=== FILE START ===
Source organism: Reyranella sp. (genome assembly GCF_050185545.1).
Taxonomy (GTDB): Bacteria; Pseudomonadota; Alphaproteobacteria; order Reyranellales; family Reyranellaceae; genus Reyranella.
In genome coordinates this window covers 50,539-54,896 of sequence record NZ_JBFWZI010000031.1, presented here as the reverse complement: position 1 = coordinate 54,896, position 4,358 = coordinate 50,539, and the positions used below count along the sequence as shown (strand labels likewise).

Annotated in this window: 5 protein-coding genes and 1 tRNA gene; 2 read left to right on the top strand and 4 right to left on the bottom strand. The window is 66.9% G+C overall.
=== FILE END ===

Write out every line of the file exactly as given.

Source organism: Reyranella sp. (genome assembly GCF_050185545.1).
Taxonomy (GTDB): Bacteria; Pseudomonadota; Alphaproteobacteria; order Reyranellales; family Reyranellaceae; genus Reyranella.
In genome coordinates this window covers 50,539-54,896 of sequence record NZ_JBFWZI010000031.1, presented here as the reverse complement: position 1 = coordinate 54,896, position 4,358 = coordinate 50,539, and the positions used below count along the sequence as shown (strand labels likewise).

Annotated in this window: 5 protein-coding genes and 1 tRNA gene; 2 read left to right on the top strand and 4 right to left on the bottom strand. The window is 66.9% G+C overall.